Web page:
Russia said on Monday, Dec. 25, foreign-backed forces were trying to foment trouble in Serbia, where protests continue for a second week after an election earlier this month that international monitors said was unfair.

“There are processes and attempts by third forces, including from abroad, to provoke such unrest in Belgrade,” Kremlin spokesman Dmitry Peskov said. “We have no doubt that the leadership of the republic will ensure the rule of law.

Several thousand people gathered in front of the central election commission building in Belgrade on Monday. The protesters marched to the main police station where they believed those detained by police were being held.

Earlier in the day, police said 38 people had been detained during and after an opposition protest over election results on Sunday. The police said eight policemen were injured in clashes.


Protesters on Sunday broke windows and glass at the main entrance of the town hall, before police used pepper spray to disperse them around 10 p.m. (2100 GMT).

Serbian opposition demonstrators broke windows at Belgrade’s town hall Sunday, during protests over alleged electoral fraud, and police responded with pepper spray, an AFP reporter saw.

Ivica Ivković, head of the police administration, said two of the eight wounded policemen sustained serious injuries.

“We will continue to work to maintain peace and order and we expect to see more arrests in relation to protests last night,” Ivković told a news conference.

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The opposition parties accused police of excessive force, and some social networks showed footage of policemen beating up men in streets near the town hall.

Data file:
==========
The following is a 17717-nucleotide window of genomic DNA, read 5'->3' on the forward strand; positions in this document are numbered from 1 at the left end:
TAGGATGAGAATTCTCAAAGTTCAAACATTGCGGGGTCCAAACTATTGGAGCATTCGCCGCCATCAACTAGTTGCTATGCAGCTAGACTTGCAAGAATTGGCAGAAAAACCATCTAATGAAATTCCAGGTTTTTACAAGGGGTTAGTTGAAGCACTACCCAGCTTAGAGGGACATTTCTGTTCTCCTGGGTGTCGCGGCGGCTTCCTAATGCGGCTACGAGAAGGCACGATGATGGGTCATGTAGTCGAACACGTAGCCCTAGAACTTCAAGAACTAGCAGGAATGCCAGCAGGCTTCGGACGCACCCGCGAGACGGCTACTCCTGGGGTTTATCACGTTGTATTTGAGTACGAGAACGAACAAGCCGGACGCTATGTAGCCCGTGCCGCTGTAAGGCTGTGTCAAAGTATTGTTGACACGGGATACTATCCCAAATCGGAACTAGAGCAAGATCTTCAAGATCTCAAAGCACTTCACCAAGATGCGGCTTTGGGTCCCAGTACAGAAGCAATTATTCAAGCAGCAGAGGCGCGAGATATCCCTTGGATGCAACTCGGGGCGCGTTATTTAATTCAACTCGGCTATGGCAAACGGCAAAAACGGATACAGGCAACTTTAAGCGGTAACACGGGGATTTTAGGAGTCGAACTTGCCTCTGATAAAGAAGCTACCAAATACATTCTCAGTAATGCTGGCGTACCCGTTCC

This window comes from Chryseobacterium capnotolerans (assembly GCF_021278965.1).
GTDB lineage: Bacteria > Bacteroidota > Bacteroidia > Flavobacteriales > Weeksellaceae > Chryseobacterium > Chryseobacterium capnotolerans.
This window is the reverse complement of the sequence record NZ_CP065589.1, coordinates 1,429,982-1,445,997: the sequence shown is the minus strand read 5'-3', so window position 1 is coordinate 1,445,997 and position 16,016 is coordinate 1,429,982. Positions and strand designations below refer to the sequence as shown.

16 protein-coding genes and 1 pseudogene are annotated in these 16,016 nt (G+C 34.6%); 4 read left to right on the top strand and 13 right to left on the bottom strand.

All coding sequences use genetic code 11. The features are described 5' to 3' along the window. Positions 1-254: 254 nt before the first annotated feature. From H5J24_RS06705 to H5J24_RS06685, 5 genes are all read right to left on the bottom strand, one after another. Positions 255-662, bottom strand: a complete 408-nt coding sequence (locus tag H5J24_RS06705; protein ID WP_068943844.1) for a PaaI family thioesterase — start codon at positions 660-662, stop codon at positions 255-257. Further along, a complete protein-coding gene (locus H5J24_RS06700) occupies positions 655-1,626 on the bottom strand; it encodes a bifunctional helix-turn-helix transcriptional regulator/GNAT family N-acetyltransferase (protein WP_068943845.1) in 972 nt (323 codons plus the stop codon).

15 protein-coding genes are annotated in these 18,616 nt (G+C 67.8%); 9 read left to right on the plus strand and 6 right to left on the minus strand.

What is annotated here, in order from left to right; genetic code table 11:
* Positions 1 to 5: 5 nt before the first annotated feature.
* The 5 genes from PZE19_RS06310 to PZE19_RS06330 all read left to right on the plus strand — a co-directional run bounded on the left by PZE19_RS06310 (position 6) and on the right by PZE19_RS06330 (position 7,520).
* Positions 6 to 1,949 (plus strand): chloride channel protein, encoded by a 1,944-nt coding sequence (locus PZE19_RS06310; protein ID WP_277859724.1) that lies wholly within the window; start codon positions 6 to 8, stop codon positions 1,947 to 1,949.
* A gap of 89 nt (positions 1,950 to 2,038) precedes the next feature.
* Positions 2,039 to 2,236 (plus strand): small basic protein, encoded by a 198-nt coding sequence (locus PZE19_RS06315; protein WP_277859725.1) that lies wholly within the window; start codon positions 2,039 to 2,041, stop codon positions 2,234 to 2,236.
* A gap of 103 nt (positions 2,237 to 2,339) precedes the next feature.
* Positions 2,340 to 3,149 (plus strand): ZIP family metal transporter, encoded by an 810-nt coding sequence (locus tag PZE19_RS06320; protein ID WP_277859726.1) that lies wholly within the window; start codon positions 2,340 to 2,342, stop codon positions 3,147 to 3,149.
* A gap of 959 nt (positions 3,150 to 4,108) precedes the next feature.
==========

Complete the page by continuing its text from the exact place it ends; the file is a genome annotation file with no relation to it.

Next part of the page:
Russian help

Outgoing Prime Minister Ana Brnabić thanked the Russian secret service for providing information on planned activities by the opposition. “This (my statement) is not going to be popular in the West,” Brnabić, of the ruling Serbian Progressive Party (SNS), said on Serbian television.


A European Union candidate, Serbia has resisted pressure by Western countries to introduce sanctions against Russia.

Moscow has been one of Serbia’s closest allies for decades, especially after 1999 when Russia opposed the NATO airstrikes against rump Yugoslavia that comprised Serbia and Montenegro.

An international monitoring mission last Monday said the SNS gained an unfair advantage through media bias, the improper influence of President Aleksandar Vučić and voting irregularities such as vote buying.

Serbian authorities deny any irregularities.

Vučić on Dec. 21 accused an “important country” of interfering in the country’s elections, following a torrent of international condemnation of alleged irregularities during the weekend’s contest.

The populist ruling Serbian Progressive Party (SNS) won 46.72% of the votes in the Dec. 17 snap parliamentary election, according to state election commission preliminary results.

Serbia Against Violence came second in the election with 23.56% of the vote, and the Socialist Party of Serbia third with 6.56%.

Germany on Dec. 18 condemned reported irregularities in Serbian elections as “unacceptable” for a candidate to join the European Union.

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